ASTANA (Reuters) - Nursultan Nazarbayev was heading for a virtually unchallenged victory in Kazakhstan’s presidential election on Sunday, offering economic and social stability at the cost of what rights groups call systematic stifling of dissent over his 26-year rule.
Nazarbayev, 74, officially titled “Leader of the Nation”, called polls more than a year early in a move that could quash any speculation about a successor.
An exit poll ordered by Civil Alliance, a Kazakh non-governmental organization, said Nazarbayev had won 97.5 percent of the vote. The Central Election Commission said it would publish its data later on Monday.
The election had promised no surprises. Upbeat and smiling, the former steelworker said he was confident of his landslide win as he voted in his futuristic capital, Astana.
“I am confident ... Kazakhstanis will vote for stability in our state, to support the policy which the country has so far been following under my leadership,” he told reporters after casting his ballot at polling station No. 81.
Kazakhstan has built good ties with neighboring Russia and China as well as the United States and the European Union.
Nazarbayev has promoted market reforms and, attracting $200 billion in foreign direct investment, turned his steppe nation into the second-largest economy in the former Soviet Union and the biggest former Soviet oil producer after Russia.
“I voted for our beloved Nazarbayev, of course,” said Vera Kalinina, a 68-year-old pensioner, as Kazakh songs blared from loudspeakers.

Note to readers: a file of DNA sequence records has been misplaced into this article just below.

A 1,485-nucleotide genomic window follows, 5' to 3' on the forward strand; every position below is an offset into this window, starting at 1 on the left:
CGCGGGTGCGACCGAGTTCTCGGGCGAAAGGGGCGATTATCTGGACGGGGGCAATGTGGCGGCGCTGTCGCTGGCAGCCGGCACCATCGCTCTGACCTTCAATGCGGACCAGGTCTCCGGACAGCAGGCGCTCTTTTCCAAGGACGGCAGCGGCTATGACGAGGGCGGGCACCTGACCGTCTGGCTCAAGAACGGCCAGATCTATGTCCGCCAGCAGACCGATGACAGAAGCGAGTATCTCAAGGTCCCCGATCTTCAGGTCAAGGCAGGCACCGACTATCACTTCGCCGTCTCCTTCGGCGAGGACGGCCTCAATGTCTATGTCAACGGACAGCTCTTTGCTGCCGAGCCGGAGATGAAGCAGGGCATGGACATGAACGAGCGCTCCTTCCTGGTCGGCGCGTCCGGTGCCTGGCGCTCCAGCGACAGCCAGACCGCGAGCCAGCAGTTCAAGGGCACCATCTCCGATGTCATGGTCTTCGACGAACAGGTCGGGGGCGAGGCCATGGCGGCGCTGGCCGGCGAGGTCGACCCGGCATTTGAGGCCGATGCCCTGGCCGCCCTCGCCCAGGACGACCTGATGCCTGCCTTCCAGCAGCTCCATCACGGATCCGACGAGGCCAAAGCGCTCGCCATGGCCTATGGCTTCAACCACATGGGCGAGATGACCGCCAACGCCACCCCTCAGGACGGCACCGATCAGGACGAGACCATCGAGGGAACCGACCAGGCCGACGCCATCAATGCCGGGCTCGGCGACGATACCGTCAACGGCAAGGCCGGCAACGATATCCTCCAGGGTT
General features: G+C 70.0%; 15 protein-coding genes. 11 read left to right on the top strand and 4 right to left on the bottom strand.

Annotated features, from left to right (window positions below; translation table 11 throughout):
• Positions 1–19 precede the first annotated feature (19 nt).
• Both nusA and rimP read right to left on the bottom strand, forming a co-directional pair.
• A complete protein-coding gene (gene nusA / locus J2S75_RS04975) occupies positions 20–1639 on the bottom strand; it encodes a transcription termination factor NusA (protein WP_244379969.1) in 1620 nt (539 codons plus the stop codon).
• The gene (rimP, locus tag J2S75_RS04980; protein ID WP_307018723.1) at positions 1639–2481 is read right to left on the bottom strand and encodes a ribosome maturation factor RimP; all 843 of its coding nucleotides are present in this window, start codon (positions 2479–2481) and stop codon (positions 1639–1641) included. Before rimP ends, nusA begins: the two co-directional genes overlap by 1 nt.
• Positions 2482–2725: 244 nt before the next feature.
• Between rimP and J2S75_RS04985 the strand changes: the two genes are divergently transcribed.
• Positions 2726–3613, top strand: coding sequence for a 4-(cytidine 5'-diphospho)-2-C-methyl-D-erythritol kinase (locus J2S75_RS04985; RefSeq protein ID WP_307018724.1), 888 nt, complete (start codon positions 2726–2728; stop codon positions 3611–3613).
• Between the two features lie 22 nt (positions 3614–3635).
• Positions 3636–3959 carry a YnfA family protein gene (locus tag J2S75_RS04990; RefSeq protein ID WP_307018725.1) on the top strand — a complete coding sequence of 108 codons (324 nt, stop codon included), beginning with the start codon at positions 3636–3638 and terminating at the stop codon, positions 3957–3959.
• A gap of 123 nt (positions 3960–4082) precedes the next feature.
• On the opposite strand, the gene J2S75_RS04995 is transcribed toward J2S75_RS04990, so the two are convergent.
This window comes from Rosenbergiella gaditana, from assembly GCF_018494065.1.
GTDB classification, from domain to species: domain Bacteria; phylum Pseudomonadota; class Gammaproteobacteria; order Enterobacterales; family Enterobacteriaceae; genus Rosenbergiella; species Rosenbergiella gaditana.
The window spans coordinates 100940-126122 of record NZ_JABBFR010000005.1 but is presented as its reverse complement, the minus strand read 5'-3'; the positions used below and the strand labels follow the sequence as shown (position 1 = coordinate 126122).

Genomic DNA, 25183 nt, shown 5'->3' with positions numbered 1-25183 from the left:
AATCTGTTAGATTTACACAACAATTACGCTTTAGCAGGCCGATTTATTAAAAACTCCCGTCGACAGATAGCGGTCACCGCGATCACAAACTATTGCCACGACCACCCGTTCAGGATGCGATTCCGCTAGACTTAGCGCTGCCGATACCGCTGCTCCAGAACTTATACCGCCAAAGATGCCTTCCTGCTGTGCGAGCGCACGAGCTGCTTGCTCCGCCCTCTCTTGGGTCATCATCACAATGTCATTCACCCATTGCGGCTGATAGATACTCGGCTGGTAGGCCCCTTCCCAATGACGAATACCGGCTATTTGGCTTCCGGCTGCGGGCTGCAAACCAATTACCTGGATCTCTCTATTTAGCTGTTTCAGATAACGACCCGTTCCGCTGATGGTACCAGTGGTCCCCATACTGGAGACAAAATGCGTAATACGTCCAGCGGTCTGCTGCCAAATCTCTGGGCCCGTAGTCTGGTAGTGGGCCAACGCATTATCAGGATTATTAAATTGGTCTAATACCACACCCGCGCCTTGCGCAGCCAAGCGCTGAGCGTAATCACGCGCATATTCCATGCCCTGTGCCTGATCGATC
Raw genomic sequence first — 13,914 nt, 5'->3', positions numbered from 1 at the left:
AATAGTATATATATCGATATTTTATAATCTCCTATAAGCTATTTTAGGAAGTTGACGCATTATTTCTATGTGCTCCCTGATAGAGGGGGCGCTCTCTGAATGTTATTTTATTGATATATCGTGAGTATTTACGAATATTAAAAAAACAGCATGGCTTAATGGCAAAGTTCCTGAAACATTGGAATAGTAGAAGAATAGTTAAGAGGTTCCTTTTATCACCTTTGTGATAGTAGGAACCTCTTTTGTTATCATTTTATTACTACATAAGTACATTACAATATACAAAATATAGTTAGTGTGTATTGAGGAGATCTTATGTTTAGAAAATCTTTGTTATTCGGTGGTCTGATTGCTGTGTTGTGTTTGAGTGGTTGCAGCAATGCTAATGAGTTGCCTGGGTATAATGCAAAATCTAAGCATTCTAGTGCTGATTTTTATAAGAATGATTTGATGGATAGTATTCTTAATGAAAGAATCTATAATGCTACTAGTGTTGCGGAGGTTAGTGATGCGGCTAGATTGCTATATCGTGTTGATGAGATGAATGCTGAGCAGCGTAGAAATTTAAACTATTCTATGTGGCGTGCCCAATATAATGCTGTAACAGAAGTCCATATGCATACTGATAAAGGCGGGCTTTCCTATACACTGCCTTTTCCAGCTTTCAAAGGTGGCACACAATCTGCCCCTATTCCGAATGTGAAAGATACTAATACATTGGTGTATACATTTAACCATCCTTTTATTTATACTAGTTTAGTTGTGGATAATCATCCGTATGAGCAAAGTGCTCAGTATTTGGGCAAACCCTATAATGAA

“He gave us everything - pensions, free medications, we have food. What else do we need?”
His official rivals, a low-profile Communist Party functionary and a loyal ex-regional governor, were scarcely to be seen.
Stable in a region that has been troubled by ethnic violence, from Kyrgyzstan to Afghanistan, Kazakhstan has been criticized by the West and human rights bodies for crackdowns on dissent. No election held here has yet been given a clean bill of health by monitors.
Most of Nazarbayev’s vocal critics have either been jailed or fled the country.
The biggest challenge to his authority was a riot in the western oil town of Zhanaozen and a nearby village in 2011 where police opened fire, killing at least 15 people.
Authorities described the unrest as an attempted coup.
“Now there is no united force which could resist today’s regime,” opposition activist Amirzhan Kosanov told Reuters. He said he would not vote
Dina Dosmukhanova, a 20-year-old foreign languages student who voted in Kazakhstan’s financial center and biggest city, Almaty, said stability was paramount.
“There will be no revolt here - like in Ukraine, for instance.”
Nazarbayev, communist chief in Soviet times, says he seeks a strong state and prosperity for a population including Kazakhs, Russians, Ukrainians, ethnic Germans and Tatars. Only then can democratic reform follow.
He won nearly 96 percent of the vote in the previous election in April 2011.
Writing by Dmitry Solovyov; Additional reporting by Mariya Gordeyeva in Almaty; editing by Ralph Boulton and William Hardy